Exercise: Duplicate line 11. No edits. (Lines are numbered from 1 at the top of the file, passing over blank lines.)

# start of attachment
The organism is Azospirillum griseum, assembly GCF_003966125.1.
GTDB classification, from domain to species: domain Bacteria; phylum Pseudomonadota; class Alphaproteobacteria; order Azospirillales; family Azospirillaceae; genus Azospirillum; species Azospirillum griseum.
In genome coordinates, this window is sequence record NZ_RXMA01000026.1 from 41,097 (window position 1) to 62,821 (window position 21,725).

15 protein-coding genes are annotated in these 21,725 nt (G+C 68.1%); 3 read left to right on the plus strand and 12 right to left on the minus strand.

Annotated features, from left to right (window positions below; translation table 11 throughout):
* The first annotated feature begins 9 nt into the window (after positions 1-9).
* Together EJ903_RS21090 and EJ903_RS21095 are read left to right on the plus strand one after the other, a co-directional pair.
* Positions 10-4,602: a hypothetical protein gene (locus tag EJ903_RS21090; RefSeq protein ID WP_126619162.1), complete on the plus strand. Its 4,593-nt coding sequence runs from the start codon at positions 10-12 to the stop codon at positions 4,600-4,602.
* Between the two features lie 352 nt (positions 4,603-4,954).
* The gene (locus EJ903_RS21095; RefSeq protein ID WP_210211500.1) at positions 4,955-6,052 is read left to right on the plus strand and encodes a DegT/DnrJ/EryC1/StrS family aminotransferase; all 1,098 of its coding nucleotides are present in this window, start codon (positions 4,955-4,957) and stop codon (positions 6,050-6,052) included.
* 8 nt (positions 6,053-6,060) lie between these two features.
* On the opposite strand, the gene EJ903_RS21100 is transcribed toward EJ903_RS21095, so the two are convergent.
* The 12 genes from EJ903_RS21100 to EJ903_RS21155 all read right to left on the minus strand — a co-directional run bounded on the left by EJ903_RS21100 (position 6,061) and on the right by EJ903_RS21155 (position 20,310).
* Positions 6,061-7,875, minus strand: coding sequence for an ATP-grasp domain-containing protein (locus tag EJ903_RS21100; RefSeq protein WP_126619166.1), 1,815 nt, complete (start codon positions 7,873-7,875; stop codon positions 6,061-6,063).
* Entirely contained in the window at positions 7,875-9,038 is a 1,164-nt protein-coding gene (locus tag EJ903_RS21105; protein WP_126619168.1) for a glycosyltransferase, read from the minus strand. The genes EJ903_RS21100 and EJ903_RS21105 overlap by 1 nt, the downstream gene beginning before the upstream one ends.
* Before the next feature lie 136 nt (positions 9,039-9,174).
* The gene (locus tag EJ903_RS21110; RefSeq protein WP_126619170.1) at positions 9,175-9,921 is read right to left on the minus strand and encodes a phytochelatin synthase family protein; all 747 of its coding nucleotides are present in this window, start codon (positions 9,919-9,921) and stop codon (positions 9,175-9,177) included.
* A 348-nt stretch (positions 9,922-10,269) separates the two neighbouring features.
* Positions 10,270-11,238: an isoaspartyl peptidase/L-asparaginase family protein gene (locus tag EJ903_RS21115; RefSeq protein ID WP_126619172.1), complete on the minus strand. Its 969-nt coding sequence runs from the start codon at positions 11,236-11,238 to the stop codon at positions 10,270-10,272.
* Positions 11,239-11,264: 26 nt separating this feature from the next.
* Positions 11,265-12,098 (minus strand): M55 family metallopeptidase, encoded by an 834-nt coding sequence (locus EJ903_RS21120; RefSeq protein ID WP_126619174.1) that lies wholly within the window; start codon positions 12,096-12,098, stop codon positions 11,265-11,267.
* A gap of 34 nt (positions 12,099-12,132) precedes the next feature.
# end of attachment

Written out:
* 8 nt (positions 6,053-6,060) lie between these two features.